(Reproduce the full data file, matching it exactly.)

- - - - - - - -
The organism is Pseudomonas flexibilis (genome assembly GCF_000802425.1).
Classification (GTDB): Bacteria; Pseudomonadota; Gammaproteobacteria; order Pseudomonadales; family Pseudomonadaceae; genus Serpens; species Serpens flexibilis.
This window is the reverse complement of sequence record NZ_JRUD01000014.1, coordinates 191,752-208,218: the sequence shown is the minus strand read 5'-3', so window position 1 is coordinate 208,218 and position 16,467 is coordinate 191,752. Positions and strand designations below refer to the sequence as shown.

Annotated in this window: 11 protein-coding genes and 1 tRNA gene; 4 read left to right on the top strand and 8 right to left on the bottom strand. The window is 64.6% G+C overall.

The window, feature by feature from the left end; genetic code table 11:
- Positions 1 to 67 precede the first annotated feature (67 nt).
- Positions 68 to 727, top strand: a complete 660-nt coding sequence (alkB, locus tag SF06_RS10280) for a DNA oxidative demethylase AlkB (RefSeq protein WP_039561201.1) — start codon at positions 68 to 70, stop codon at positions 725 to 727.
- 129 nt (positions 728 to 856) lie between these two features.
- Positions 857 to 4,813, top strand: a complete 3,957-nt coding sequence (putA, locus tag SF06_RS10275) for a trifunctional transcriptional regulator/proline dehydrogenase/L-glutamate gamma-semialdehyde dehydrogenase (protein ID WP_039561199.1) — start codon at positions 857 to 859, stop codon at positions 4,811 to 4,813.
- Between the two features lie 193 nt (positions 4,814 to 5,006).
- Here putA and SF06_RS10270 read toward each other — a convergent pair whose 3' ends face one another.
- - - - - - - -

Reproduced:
The organism is Pseudomonas flexibilis (genome assembly GCF_000802425.1).
Classification (GTDB): Bacteria; Pseudomonadota; Gammaproteobacteria; order Pseudomonadales; family Pseudomonadaceae; genus Serpens; species Serpens flexibilis.
This window is the reverse complement of sequence record NZ_JRUD01000014.1, coordinates 191,752-208,218: the sequence shown is the minus strand read 5'-3', so window position 1 is coordinate 208,218 and position 16,467 is coordinate 191,752. Positions and strand designations below refer to the sequence as shown.

Annotated in this window: 11 protein-coding genes and 1 tRNA gene; 4 read left to right on the top strand and 8 right to left on the bottom strand. The window is 64.6% G+C overall.

The window, feature by feature from the left end; genetic code table 11:
- Positions 1 to 67 precede the first annotated feature (67 nt).
- Positions 68 to 727, top strand: a complete 660-nt coding sequence (alkB, locus tag SF06_RS10280) for a DNA oxidative demethylase AlkB (RefSeq protein WP_039561201.1) — start codon at positions 68 to 70, stop codon at positions 725 to 727.
- 129 nt (positions 728 to 856) lie between these two features.
- Positions 857 to 4,813, top strand: a complete 3,957-nt coding sequence (putA, locus tag SF06_RS10275) for a trifunctional transcriptional regulator/proline dehydrogenase/L-glutamate gamma-semialdehyde dehydrogenase (protein ID WP_039561199.1) — start codon at positions 857 to 859, stop codon at positions 4,811 to 4,813.
- Between the two features lie 193 nt (positions 4,814 to 5,006).
- Here putA and SF06_RS10270 read toward each other — a convergent pair whose 3' ends face one another.